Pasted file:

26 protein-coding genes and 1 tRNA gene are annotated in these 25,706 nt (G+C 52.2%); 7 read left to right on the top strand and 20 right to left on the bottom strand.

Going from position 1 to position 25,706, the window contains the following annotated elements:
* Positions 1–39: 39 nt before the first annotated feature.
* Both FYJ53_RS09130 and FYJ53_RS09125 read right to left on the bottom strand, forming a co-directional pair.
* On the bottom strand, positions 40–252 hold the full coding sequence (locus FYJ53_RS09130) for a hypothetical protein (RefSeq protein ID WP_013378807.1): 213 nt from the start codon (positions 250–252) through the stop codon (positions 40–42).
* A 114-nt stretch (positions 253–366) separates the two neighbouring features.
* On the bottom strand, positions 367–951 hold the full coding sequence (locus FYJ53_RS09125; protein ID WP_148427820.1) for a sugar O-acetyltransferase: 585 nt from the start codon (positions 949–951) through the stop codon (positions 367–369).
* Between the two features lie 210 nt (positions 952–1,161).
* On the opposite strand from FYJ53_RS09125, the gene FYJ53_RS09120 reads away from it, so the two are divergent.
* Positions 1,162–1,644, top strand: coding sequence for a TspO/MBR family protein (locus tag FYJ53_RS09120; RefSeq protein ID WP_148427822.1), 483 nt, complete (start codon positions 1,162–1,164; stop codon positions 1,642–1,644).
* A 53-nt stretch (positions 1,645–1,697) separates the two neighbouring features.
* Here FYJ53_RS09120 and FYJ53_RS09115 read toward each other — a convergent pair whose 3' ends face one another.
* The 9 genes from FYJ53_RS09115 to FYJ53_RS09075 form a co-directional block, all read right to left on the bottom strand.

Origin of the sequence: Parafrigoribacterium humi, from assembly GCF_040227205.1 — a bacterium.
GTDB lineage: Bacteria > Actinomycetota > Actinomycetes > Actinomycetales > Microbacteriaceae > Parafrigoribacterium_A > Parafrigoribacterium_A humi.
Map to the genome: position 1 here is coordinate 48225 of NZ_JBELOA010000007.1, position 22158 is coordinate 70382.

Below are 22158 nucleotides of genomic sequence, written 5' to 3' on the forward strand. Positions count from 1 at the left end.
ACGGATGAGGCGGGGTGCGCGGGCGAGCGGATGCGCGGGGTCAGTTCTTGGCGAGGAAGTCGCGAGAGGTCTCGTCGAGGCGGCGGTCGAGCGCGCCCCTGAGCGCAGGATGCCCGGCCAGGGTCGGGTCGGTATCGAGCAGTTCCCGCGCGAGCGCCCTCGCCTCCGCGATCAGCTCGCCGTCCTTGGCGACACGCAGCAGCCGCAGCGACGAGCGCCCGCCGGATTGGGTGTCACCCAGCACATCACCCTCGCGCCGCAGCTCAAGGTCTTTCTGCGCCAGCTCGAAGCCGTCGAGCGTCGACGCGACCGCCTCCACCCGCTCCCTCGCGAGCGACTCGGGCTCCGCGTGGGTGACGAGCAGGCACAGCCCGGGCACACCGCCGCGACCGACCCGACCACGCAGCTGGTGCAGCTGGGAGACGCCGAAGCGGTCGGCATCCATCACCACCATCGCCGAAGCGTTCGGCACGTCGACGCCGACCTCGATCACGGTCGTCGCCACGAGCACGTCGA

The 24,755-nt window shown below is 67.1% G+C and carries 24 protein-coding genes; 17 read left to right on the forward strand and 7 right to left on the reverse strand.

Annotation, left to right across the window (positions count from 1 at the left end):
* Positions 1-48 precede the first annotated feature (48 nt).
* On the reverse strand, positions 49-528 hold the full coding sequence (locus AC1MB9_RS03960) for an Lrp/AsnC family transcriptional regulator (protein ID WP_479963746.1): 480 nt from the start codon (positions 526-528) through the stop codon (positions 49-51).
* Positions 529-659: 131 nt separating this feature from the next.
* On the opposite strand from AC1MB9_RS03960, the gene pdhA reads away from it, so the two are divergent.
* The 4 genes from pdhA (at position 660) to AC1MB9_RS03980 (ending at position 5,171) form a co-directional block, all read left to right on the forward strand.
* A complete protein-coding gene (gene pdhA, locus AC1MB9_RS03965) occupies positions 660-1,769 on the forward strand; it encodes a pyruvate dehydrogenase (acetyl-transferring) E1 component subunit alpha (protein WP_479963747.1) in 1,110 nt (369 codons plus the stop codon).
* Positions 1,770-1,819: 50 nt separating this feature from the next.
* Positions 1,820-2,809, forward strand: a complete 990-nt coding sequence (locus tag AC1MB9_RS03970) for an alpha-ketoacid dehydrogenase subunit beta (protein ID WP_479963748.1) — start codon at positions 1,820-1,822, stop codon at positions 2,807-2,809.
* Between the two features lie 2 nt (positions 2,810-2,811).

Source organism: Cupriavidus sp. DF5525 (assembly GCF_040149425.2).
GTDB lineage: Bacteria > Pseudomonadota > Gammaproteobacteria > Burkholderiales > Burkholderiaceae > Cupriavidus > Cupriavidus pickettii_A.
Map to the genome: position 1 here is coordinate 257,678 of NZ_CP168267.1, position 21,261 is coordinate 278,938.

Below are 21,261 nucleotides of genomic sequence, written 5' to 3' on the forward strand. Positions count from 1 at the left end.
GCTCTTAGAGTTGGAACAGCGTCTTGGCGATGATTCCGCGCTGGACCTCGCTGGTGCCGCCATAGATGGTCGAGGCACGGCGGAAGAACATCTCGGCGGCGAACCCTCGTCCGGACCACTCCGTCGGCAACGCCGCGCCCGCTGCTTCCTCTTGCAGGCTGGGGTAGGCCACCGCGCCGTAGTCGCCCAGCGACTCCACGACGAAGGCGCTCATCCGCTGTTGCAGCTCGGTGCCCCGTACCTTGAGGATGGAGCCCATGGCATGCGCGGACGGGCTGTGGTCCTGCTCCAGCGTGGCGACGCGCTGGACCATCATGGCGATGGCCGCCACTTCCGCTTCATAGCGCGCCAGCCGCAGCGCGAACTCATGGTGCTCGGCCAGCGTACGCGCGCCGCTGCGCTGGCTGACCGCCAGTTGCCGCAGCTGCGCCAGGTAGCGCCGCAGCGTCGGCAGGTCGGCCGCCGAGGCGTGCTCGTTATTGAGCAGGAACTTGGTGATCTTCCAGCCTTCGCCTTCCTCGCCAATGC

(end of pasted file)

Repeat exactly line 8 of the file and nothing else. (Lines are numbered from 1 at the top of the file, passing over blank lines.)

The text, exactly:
* Between the two features lie 210 nt (positions 952–1,161).